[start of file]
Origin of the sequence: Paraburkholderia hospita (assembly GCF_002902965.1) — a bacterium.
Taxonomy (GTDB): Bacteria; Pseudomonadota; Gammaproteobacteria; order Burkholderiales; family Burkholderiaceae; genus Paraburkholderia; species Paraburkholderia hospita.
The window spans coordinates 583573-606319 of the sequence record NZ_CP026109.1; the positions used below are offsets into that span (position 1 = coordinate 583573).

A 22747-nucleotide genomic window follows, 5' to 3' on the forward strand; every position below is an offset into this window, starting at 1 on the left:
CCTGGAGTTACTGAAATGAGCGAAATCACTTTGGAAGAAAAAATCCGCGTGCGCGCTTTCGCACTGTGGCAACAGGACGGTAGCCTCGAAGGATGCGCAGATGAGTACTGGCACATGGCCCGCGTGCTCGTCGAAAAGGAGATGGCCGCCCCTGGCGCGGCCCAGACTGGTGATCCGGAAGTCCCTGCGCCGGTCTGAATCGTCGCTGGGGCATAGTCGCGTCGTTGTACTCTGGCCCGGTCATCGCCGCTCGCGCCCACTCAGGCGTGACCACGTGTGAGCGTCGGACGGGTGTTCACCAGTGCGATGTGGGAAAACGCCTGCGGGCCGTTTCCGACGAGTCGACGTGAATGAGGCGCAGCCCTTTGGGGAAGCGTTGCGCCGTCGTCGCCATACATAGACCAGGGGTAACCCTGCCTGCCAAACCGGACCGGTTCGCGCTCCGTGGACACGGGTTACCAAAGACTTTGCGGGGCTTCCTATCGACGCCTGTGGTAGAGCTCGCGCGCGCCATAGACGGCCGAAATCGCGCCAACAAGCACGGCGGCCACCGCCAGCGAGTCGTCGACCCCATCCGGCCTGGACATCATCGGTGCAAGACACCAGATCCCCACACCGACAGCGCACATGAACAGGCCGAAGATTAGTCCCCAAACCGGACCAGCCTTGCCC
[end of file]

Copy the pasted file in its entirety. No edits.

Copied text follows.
Origin of the sequence: Paraburkholderia hospita (assembly GCF_002902965.1) — a bacterium.
Taxonomy (GTDB): Bacteria; Pseudomonadota; Gammaproteobacteria; order Burkholderiales; family Burkholderiaceae; genus Paraburkholderia; species Paraburkholderia hospita.
The window spans coordinates 583573-606319 of the sequence record NZ_CP026109.1; the positions used below are offsets into that span (position 1 = coordinate 583573).

A 22747-nucleotide genomic window follows, 5' to 3' on the forward strand; every position below is an offset into this window, starting at 1 on the left:
CCTGGAGTTACTGAAATGAGCGAAATCACTTTGGAAGAAAAAATCCGCGTGCGCGCTTTCGCACTGTGGCAACAGGACGGTAGCCTCGAAGGATGCGCAGATGAGTACTGGCACATGGCCCGCGTGCTCGTCGAAAAGGAGATGGCCGCCCCTGGCGCGGCCCAGACTGGTGATCCGGAAGTCCCTGCGCCGGTCTGAATCGTCGCTGGGGCATAGTCGCGTCGTTGTACTCTGGCCCGGTCATCGCCGCTCGCGCCCACTCAGGCGTGACCACGTGTGAGCGTCGGACGGGTGTTCACCAGTGCGATGTGGGAAAACGCCTGCGGGCCGTTTCCGACGAGTCGACGTGAATGAGGCGCAGCCCTTTGGGGAAGCGTTGCGCCGTCGTCGCCATACATAGACCAGGGGTAACCCTGCCTGCCAAACCGGACCGGTTCGCGCTCCGTGGACACGGGTTACCAAAGACTTTGCGGGGCTTCCTATCGACGCCTGTGGTAGAGCTCGCGCGCGCCATAGACGGCCGAAATCGCGCCAACAAGCACGGCGGCCACCGCCAGCGAGTCGTCGACCCCATCCGGCCTGGACATCATCGGTGCAAGACACCAGATCCCCACACCGACAGCGCACATGAACAGGCCGAAGATTAGTCCCCAAACCGGACCAGCCTTGCCC